“The plan is to have no plan, to let daily deaths between one and three thousand become a normal thing, and then to create massive confusion about who is responsible — by telling the governors they’re in charge without doing what only the federal government can do, by fighting with the press when it shows up to be briefed, by fixing blame for the virus on China or some other foreign element, and by ‘flooding the zone with [bleep],’ Steve Bannon’s phrase for overwhelming the system with disinformation, distraction, and denial ...,” wrote my friend Jay Rosen, the New York University professor and media critic, in a short piece that arguably offers the best look at where we are right now.

Rosen sees the “plan” as creating so much confusion that the average person no longer knows what to believe. In many ways, this is the culmination of years of noise about “fake news” and journalists as “the enemy of the people,” and the ultimate fulfillment of the 1985 prediction by another NYU media critic, Neil Postman (coincidentally, Rosen’s mentor), that America was on a path to replace civic discourse with TV-entertainment values and “amusing ourselves to death.”

Sunday morning’s Washington Post described Trump as “glum and shell-shocked,” not at the notion of so many Americans trying to cope with the sudden loss of a loved one, or struggling to put food on the table, but because the pandemic has ruined his reelection campaign. But the nation’s narcissist-in-chief does have a strategy for saving, well, himself. Here’s some of the appalling things it involves.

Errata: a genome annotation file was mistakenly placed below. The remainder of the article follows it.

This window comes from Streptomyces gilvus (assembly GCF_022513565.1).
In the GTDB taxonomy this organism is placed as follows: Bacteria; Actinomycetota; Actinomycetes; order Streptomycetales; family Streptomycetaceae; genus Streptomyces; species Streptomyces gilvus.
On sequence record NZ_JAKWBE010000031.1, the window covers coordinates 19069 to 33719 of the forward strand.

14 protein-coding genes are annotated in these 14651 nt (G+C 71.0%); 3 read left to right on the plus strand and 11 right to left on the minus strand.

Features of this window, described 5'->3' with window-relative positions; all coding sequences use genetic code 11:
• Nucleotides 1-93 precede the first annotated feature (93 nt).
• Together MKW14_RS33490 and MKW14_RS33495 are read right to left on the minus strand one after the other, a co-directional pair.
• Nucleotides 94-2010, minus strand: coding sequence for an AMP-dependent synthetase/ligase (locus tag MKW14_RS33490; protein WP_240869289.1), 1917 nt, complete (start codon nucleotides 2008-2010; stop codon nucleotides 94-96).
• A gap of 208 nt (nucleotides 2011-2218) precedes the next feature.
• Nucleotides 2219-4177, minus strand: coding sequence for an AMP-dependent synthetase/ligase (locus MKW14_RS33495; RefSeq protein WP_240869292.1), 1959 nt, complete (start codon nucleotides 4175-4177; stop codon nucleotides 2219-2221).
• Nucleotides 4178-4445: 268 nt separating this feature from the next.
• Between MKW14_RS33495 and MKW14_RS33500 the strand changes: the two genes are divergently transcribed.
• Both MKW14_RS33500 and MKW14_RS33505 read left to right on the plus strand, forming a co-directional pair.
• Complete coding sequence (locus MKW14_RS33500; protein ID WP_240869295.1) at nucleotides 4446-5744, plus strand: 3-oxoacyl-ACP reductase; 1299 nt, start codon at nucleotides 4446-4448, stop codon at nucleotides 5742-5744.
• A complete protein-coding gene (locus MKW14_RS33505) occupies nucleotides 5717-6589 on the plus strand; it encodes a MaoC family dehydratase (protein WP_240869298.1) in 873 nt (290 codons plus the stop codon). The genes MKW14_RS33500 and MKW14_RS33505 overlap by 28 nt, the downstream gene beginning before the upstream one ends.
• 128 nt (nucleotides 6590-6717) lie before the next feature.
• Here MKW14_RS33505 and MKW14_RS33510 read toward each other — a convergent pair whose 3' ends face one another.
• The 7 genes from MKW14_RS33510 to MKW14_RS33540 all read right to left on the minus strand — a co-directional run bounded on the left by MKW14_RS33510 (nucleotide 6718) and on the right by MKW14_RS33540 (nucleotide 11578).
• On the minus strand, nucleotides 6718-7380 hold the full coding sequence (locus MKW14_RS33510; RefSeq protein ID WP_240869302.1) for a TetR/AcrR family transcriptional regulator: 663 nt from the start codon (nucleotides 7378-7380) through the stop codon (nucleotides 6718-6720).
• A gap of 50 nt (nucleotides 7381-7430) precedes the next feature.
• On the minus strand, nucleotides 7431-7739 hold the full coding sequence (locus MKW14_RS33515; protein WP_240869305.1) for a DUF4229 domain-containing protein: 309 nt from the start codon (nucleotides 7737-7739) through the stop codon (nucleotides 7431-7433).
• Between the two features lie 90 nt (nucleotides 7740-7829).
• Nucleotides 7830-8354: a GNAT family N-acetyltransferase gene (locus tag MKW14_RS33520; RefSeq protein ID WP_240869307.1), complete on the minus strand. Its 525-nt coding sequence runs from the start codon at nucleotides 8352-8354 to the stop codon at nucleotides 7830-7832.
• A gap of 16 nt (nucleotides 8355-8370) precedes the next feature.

Numb Americans to the idea of mass death. Trump briefly flirted with the idea that he’d reinvent himself as “the war president” who’d defeat “the Invisible Enemy” of COVID-19, but with the death toll barely budging — it’s currently rising in the rest of America outside of New York — the new concept is how to stop worrying and love the virus, or at least get used to a long-term relationship. “The worst-case scenario with coronavirus is not mass death. It’s that people come to accept mass death — to accept that someone will die in the U.S. every 30 seconds as ‘just how it is,’” writes Brian Kahn for Gizmodo, adding: “They have turned the idea we should avoid the Bad Thing — namely, the needless deaths of thousands of Americans — on its head, arguing we should embrace it full-on and just plow forward with reopening the country.”

No wonder we’re starting to see straight-outta-Nuremberg eugenics-type stuff from “respectable” politicians like outgoing GOP Pennsylvania House Speaker Mike Turzai, who this weekend was tweeting stats about how many of his state’s residents who died had preexisting conditions like heart disease or hypertension, the not-so-subtle implication being that these folks were already “goners” so let’s hurry up and reopen Banana Republic and Applebee’s. The rising notion that COVID-19 only affects either the old, black, and brown folks doing the “essential work” that’s beneath white people, or immigrants in meat plants but not “normal Americans” is some of the worst nonsense I’ve ever seen. People with heart disease are now cannon fodder for capitalism.

» READ MORE: Trump’s utter lack of grief, empathy is the coronavirus dog that didn’t bark | Will Bunch